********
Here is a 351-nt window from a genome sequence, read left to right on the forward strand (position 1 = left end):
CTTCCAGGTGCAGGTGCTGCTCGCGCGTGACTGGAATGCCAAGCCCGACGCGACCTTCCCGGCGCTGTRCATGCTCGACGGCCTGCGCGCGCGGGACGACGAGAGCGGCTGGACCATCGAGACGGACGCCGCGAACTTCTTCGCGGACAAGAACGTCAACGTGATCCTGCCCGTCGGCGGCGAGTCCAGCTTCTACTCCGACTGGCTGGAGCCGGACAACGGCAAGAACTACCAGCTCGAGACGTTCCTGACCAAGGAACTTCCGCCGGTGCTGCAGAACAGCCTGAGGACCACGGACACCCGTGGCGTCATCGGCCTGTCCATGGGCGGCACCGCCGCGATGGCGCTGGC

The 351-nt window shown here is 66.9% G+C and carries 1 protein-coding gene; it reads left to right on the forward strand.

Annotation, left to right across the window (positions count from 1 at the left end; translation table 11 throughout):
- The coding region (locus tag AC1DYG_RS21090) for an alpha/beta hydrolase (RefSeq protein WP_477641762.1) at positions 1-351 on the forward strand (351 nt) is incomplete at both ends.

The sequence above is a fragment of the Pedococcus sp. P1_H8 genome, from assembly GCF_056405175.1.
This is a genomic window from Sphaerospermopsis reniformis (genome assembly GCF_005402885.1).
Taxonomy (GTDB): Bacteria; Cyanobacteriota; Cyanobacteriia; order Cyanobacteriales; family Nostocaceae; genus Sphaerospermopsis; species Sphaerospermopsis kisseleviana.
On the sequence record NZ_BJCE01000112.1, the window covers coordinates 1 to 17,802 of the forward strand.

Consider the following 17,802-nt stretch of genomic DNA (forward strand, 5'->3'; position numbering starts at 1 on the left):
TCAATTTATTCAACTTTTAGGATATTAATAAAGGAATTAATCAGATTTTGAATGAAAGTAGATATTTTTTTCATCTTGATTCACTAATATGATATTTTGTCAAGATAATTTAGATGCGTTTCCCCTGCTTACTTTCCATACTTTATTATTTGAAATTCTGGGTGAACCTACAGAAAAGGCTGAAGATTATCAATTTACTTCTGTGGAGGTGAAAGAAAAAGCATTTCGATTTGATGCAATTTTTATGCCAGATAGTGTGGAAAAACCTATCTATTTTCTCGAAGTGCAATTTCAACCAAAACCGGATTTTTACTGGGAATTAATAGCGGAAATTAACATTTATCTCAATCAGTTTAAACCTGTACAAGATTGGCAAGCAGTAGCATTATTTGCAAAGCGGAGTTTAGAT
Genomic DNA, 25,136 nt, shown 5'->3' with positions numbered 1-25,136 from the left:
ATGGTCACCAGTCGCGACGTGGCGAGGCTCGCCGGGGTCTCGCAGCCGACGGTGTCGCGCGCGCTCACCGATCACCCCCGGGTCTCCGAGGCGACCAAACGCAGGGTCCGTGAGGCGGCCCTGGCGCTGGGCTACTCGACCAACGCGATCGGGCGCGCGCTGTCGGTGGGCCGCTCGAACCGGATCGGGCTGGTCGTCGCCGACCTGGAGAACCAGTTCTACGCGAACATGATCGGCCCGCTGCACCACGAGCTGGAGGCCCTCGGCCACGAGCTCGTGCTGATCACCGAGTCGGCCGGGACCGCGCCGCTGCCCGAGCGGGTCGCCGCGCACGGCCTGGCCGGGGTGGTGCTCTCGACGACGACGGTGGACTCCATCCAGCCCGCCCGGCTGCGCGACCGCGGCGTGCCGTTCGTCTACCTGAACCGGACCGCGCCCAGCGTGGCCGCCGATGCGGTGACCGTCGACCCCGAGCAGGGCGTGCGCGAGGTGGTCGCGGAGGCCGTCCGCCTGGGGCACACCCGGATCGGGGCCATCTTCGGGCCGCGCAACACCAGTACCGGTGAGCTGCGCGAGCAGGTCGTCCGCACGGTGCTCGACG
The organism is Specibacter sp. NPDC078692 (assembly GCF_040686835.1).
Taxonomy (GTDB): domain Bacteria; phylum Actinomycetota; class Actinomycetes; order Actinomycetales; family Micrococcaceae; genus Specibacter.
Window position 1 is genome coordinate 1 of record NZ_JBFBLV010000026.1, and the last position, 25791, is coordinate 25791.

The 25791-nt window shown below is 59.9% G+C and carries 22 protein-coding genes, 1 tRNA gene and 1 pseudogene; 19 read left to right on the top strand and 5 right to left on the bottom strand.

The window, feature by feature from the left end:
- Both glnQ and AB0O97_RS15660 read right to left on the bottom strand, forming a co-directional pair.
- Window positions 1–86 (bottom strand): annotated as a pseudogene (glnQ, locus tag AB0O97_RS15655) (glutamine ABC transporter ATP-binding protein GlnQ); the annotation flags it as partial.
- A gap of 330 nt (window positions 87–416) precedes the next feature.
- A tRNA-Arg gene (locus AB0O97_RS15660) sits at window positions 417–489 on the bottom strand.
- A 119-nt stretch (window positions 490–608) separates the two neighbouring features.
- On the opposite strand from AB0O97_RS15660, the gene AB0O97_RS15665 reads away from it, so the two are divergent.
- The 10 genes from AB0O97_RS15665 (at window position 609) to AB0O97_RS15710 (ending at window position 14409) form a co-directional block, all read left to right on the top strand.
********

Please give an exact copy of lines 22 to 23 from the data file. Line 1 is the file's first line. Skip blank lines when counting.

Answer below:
- A tRNA-Arg gene (locus AB0O97_RS15660) sits at window positions 417–489 on the bottom strand.
- A 119-nt stretch (window positions 490–608) separates the two neighbouring features.